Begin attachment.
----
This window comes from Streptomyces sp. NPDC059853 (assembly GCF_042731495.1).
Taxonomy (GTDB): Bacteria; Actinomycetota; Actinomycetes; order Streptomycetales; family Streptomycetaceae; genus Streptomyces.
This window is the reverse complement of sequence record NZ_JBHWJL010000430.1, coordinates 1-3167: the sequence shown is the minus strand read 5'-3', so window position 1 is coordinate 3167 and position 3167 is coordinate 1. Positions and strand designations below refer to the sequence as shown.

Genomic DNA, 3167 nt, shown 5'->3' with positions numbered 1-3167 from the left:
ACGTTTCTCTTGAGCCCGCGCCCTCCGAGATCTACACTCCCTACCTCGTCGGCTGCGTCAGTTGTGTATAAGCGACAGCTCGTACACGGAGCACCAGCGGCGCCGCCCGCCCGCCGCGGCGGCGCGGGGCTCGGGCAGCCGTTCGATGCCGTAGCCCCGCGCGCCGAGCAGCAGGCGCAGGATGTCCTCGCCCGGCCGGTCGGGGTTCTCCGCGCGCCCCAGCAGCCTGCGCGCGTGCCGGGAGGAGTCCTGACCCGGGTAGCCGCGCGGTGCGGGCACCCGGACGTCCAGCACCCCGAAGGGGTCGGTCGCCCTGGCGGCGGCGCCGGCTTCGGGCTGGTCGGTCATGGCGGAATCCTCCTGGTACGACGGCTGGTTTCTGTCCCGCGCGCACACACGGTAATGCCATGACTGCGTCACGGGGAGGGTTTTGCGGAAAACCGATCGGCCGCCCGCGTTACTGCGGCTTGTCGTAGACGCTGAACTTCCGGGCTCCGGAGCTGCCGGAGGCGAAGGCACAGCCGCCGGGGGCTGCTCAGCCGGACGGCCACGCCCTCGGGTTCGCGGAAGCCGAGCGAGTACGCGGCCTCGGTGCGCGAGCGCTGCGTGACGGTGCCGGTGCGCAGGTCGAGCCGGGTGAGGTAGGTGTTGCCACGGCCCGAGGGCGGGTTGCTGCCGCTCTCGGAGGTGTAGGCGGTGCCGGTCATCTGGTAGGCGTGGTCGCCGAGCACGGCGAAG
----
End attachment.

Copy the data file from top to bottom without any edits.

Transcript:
This window comes from Streptomyces sp. NPDC059853 (assembly GCF_042731495.1).
Taxonomy (GTDB): Bacteria; Actinomycetota; Actinomycetes; order Streptomycetales; family Streptomycetaceae; genus Streptomyces.
This window is the reverse complement of sequence record NZ_JBHWJL010000430.1, coordinates 1-3167: the sequence shown is the minus strand read 5'-3', so window position 1 is coordinate 3167 and position 3167 is coordinate 1. Positions and strand designations below refer to the sequence as shown.

Genomic DNA, 3167 nt, shown 5'->3' with positions numbered 1-3167 from the left:
ACGTTTCTCTTGAGCCCGCGCCCTCCGAGATCTACACTCCCTACCTCGTCGGCTGCGTCAGTTGTGTATAAGCGACAGCTCGTACACGGAGCACCAGCGGCGCCGCCCGCCCGCCGCGGCGGCGCGGGGCTCGGGCAGCCGTTCGATGCCGTAGCCCCGCGCGCCGAGCAGCAGGCGCAGGATGTCCTCGCCCGGCCGGTCGGGGTTCTCCGCGCGCCCCAGCAGCCTGCGCGCGTGCCGGGAGGAGTCCTGACCCGGGTAGCCGCGCGGTGCGGGCACCCGGACGTCCAGCACCCCGAAGGGGTCGGTCGCCCTGGCGGCGGCGCCGGCTTCGGGCTGGTCGGTCATGGCGGAATCCTCCTGGTACGACGGCTGGTTTCTGTCCCGCGCGCACACACGGTAATGCCATGACTGCGTCACGGGGAGGGTTTTGCGGAAAACCGATCGGCCGCCCGCGTTACTGCGGCTTGTCGTAGACGCTGAACTTCCGGGCTCCGGAGCTGCCGGAGGCGAAGGCACAGCCGCCGGGGGCTGCTCAGCCGGACGGCCACGCCCTCGGGTTCGCGGAAGCCGAGCGAGTACGCGGCCTCGGTGCGCGAGCGCTGCGTGACGGTGCCGGTGCGCAGGTCGAGCCGGGTGAGGTAGGTGTTGCCACGGCCCGAGGGCGGGTTGCTGCCGCTCTCGGAGGTGTAGGCGGTGCCGGTCATCTGGTAGGCGTGGTCGCCGAGCACGGCGAAG